Whether you’re just starting a new blog or writing a new post, nothing makes your stomach drop faster than encountering the dreaded critical error message. It’s enough to make you think you’ve broken your WordPress website for good.
Thankfully, that is very seldom the case, and it has some pretty easy fixes. We’ll explore those and why it happens in the first place here today.
WordPress Critical Error & Its Causes
This critical error is actually a generic error message that reads, “There has been a critical error on your website.” It can appear on any WordPress site, from standard blogs to online stores, and occurs when something has gone wrong on the backend of your site. Previous versions of WordPress would simply show a blank white screen when this error occurred, garnering it the name “white screen of death. However, now the aforementioned error appears:
A few potential causes of this critical error include:
- The PHP memory limit has been surpassed.
- A database corruption issue.
- An Issue with a plugin, theme, or code.
Should you encounter this error, though, don’t panic. We’ve put together an 8-step guide to fixing this critical error. And soon, you’ll get to enjoy the benefits of your blog being live again.
To fix the WordPress critical error, you need to first diagnose the problem. And to do this, you need to complete a quick process to discover it and mend the issue. Let’s get started.
1. Configure WP-Debug
First thing’s first, you need to turn on debugging. This gives you a handy list of any PHP errors your site may be experiencing. If WordPress dashboard access in the WordPress admin area is unavailable, follow this procedure to turn on debug mode:
- Connect to your site via FTP.
- Locate wp – config.php in the root folder of the cPanel file manager and open it in a text editor.
- Copy and paste the following code just before the last text string in the file:
Then pop over to the wp – content folder and open the debug.log file. Read through it to see if you spot any themes or plugins causing the issue.
2. Rollback Plugins and Themes
If you recently updated your themes and plugins before the error occurred, you can roll them back to a previous version. To do this, you can use a plugin like WP Rollback if you have access to the WordPress admin panel.
3. Restore From a Backup
Another option is to restore your website from a backup WordPress installation. Where the plugin above rolls back plugins and themes to a previous version, this process rolls back your entire site back to a previously saved version. Check to see if backups are included in your site’s hosting plan. If so, log in to your hosting provider dashboard and restore from a previous backup.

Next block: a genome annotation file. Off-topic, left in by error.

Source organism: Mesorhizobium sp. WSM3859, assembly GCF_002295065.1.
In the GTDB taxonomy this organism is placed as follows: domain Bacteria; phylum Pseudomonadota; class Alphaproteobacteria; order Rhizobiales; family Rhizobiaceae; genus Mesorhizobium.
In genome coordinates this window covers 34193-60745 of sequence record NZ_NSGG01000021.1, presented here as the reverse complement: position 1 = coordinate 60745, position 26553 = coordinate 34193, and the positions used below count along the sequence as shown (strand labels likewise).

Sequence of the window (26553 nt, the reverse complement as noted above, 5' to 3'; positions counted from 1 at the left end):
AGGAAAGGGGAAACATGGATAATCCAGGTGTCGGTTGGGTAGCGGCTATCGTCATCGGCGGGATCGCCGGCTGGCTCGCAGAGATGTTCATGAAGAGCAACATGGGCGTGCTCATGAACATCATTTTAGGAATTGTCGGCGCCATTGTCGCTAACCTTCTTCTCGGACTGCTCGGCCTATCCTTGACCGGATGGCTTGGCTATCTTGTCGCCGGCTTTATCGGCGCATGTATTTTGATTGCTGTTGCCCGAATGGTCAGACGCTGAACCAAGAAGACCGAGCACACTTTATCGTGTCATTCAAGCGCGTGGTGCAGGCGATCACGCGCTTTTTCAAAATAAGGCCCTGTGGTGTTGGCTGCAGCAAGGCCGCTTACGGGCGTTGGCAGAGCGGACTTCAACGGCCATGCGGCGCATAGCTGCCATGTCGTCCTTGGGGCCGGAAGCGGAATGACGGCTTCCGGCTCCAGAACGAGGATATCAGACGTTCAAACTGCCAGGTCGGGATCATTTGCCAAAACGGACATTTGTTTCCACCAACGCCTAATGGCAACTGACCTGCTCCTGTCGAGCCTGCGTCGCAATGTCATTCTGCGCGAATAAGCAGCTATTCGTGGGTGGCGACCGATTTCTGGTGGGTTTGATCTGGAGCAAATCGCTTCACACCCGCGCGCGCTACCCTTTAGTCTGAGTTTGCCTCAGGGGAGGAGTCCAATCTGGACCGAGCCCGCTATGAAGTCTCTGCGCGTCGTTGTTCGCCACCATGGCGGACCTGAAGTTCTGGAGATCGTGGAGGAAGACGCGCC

If this fixes the issue, you can then figure out what happened between the backup and the error and avoid it in the future.
4. Disable ALL Plugins on Your WordPress Site
If your site’s error logs show a plugin is to blame (or several due to a plugin conflict), you can disable all WordPress plugins to see if that fixes the problem. To do this, go to Plugins > Installed Plugins, then check the box to select all plugins. Then go to Bulk Actions > Deactivate.
From there, you can reactivate each plugin one by one. If one causes the fatal error, you’ve found the culprit.
5. Switch Over to a Default WordPress Theme
If you have dashboard access, go to Appearance > Themes and make the appropriate changes. If not, connect to your site via FTP client, go to the theme folder called wp – content/themes and rename it. Then upload one of the default themes into a new folder called themes.
6. Clear the Cache
In cases where your site’s cache has become corrupted, you can clear it to remove the corrupted files, and your site should start working normally again. To do this, log in to your web host account and find the Cache section. It will be different with each host, so we defer to their documentation here.
7. Perform PHP Maintenance
If you suspect PHP fatal errors or server-side issues, you can address them as follows:
Increase the PHP Memory Limit
You can increase the PHP memory limit yourself by using the following code in the wp – config.php file:
However, not every host allows you to do this. If it doesn’t work, contact your host directly for a fix.
Increase Upload Size
If you’re having a super localized critical error situation, like when you try to upload large files, for instance, your issue may simply be that the maximum upload size is set too low.
To fix the problem, login to your site via FTP, open the wp – config.php file in a text editor, and add the following right before the last line of code:
Update PHP version
Another issue could be that your site is running on an outdated version of PHP. This isn’t a step you can complete on your own and will need direct help from your website. Make a backup of your website, and then reach out.
8. Run a Security Check
Sucuri Security is another good option.
Otherwise, you might have to contact your host for assistance.
Don’t Let the WordPress Critical Error Get You Down
Running into a critical error can be disheartening. After all, many people make a living with their websites! But you don’t have to let it stop you. Simply follow the steps outlined here, and you’ll find a solution to your problem in no time.